The “Women For Media: Take The Next Steps report” explores the role of female voices in Australian news, those quoted in news stories, and those who wrote the stories.
The 2021 report combines quantitative and qualitative analysis of more than 60,000 articles across the month of May 2021, plus in-depth interviews with leading figures in the media landscape.
I put some questions about this huge and important piece of work to project leads, Dr Jenna Price with Dr Blair Williams.
Before we get to what’s in the report, why is it important to get a picture of women in the media – both as expert sources and as creators of journalism? What does it tell us?
News media has historically either excluded or trivialised women. Our lives, voices and issues traditionally weren’t considered ‘newsworthy’ and were often relegated to the ‘women’s section’ of newspapers or women’s magazines. Men’s voices dominated both in stories and in the newsroom, which meant that the news was presented through a male lens.
More women have since entered news organisations, particularly in recent years, so it’s important to understand whether we’re still marginalised as both journalists and expert sources and if men’s voices continue to dominate. It’s crucial that the news reflects the diversity of our society, rather than the voices of a privileged few.
This is a complex and in-depth and sometimes alarming piece of work that folks should take the time to read. However, what are your key takeaways here?
The biggest takeaway is that, despite more women in journalism and in senior positions in the newsroom, men’s voices predominate.
69 percent of quotes were attributable to men, they accounted for 65 percent of first bylines of all stories and wrote 65 percent of opinion pieces.
Certain topics are gendered. Men wrote the vast majority of sports, politics, business and science stories while women wrote more health and arts and entertainment stories.
Despite some fantastic women COVID-19 experts and economists, women provided only a quarter of quotes for stories covering COVID-19 or the 2021 Federal Budget.
One of the interesting findings is that what women (and men) write about is gendered. Can you tell me about this?
There’s quite a bit of academic research that identifies how certain topics have been placed into a binary of ‘hard’ and ‘soft’ categories. ‘Hard’ categories consist of serious factual presentations of newsworthy topics, like politics, economics, major events, and public interest matters, and is regarded as important journalistic work that men do.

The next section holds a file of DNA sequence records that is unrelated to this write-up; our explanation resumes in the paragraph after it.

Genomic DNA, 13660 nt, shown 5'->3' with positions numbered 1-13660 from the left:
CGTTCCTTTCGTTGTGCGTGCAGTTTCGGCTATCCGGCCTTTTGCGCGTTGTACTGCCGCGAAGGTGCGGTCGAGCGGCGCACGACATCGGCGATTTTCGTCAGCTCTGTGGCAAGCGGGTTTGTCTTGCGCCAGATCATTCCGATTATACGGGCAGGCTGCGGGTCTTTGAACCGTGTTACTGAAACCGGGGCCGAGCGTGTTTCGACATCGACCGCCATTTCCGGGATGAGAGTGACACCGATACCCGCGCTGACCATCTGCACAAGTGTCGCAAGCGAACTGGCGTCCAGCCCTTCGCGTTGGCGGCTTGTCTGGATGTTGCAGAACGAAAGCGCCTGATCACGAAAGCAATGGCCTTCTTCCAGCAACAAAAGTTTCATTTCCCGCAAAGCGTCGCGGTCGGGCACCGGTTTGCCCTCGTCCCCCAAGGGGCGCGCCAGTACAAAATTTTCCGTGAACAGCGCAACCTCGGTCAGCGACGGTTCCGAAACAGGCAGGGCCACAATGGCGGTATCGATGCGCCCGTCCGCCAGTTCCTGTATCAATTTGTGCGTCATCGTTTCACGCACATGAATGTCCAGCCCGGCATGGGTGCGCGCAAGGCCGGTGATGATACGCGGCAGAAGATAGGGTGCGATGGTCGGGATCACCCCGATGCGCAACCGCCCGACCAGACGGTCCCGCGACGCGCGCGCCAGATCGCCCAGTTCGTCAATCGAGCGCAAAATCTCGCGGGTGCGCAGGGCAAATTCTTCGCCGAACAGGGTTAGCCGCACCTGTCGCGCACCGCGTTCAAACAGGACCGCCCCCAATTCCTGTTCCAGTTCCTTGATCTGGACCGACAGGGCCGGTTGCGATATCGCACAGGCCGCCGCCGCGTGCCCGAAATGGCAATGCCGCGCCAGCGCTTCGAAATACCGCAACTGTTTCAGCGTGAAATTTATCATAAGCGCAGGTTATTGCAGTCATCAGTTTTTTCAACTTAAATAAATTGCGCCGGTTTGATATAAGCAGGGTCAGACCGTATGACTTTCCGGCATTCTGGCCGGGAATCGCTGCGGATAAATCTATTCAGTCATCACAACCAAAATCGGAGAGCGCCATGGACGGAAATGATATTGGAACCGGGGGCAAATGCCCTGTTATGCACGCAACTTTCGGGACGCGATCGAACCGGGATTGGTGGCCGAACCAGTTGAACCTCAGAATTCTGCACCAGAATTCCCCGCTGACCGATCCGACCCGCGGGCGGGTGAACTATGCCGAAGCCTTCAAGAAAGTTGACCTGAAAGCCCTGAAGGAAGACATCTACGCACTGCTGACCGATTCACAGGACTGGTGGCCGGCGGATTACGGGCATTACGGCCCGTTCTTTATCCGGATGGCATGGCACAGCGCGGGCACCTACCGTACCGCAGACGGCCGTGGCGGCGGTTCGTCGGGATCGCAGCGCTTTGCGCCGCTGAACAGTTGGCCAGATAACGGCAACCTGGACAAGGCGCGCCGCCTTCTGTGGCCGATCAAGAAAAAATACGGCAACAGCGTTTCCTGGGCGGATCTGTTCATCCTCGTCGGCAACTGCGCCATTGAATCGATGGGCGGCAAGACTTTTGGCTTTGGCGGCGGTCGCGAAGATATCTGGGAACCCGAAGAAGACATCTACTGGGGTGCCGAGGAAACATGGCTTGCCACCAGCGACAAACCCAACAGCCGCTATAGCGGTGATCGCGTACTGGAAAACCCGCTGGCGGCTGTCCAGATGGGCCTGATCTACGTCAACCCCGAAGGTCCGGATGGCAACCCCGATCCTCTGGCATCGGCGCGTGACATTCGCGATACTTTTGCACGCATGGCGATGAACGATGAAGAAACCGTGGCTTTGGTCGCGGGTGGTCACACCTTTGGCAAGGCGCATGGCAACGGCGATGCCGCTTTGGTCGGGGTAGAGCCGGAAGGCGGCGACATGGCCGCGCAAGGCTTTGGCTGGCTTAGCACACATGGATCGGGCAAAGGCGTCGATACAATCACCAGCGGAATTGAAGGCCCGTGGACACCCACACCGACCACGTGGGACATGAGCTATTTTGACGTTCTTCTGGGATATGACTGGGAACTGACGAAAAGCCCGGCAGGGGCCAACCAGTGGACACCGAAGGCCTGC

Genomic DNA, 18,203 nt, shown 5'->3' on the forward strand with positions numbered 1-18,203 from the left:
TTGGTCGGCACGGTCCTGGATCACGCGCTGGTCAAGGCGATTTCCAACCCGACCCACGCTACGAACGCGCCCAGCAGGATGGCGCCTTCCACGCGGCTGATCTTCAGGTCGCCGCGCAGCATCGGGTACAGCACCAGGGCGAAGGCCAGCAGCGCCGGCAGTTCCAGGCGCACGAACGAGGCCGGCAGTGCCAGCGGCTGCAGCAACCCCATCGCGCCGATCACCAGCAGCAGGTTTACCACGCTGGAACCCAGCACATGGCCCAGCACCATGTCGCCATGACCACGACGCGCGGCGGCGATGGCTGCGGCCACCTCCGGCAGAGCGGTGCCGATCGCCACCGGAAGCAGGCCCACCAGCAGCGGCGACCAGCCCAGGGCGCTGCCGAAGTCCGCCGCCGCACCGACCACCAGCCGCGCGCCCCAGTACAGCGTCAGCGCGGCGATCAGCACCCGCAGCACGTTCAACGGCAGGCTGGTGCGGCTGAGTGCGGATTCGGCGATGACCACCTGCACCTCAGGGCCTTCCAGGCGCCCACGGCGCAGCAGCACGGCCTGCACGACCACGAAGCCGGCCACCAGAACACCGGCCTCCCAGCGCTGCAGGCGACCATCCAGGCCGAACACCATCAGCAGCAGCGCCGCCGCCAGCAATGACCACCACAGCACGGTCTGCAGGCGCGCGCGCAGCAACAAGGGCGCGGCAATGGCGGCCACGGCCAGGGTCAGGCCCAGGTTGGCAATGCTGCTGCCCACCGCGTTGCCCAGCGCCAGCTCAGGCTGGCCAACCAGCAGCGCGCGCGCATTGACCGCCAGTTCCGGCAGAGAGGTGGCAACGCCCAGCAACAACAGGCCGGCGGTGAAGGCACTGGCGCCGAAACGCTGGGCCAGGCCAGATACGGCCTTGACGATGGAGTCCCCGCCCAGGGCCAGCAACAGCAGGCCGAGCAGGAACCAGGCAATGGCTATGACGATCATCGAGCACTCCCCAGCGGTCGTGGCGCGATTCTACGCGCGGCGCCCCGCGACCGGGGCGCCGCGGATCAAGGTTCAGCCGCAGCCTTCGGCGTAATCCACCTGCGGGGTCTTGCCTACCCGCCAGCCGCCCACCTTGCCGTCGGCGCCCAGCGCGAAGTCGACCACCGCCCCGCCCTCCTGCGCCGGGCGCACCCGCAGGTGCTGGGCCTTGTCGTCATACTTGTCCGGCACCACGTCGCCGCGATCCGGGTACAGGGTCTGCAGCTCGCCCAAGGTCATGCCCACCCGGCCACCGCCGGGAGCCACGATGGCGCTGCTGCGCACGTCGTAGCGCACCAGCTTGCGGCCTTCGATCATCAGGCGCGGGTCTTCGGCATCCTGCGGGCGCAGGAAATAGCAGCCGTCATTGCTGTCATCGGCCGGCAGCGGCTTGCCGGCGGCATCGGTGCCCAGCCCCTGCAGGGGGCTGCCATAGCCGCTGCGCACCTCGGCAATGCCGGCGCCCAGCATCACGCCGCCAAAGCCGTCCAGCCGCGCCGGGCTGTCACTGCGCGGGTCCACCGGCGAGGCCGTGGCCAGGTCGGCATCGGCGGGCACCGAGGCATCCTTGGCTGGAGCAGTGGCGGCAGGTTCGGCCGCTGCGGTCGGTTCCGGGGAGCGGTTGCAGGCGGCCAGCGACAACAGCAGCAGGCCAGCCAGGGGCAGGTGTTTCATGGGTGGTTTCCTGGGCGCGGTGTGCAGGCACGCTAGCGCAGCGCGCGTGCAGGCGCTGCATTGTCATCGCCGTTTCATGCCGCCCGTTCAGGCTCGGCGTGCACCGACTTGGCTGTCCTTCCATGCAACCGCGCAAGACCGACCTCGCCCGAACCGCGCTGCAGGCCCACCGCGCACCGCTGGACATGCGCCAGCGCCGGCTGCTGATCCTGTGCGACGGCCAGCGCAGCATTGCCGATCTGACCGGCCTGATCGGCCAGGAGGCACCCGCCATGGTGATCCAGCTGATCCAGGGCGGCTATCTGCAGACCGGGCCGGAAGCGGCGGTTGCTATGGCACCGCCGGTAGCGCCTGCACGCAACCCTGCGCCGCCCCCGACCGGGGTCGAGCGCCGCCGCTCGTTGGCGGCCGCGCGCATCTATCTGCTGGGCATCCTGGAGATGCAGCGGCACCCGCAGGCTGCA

‘Soft’ categories are traditionally considered less important as they centre on human-interest stories, lifestyle, trends and personalities, and is considered more ‘feminine’. Our report confirms what other international studies have found – that despite the increasing number of women in journalism, the ‘hard’/’soft’ binary continues.
Women are also quoted far less in the media. Unpick this for me. (I note a quote from editor Julie Lewis in your report saying women need to pitch – putting the onus on them. But to me this is problematic because it’s assuming there’s an equal playing field. Whereas as mentioned in my recent podcast there’s evidence showing women are seen as less expert, even if they do put themselves forward.)
You’re right – women are quoted less in the media, and I think it’s due to two reasons. First, women are more hesitant to be interviewed by journalists than their male counterparts and research by Kathryn Shine has identified that this is due to a few key reasons: lack of confidence, time constraints, reluctance to appear on camera and a lack of understanding as to the operation of news media. Yet the onus shouldn’t be on women experts to change, but on journalists to provide more support and encouragement.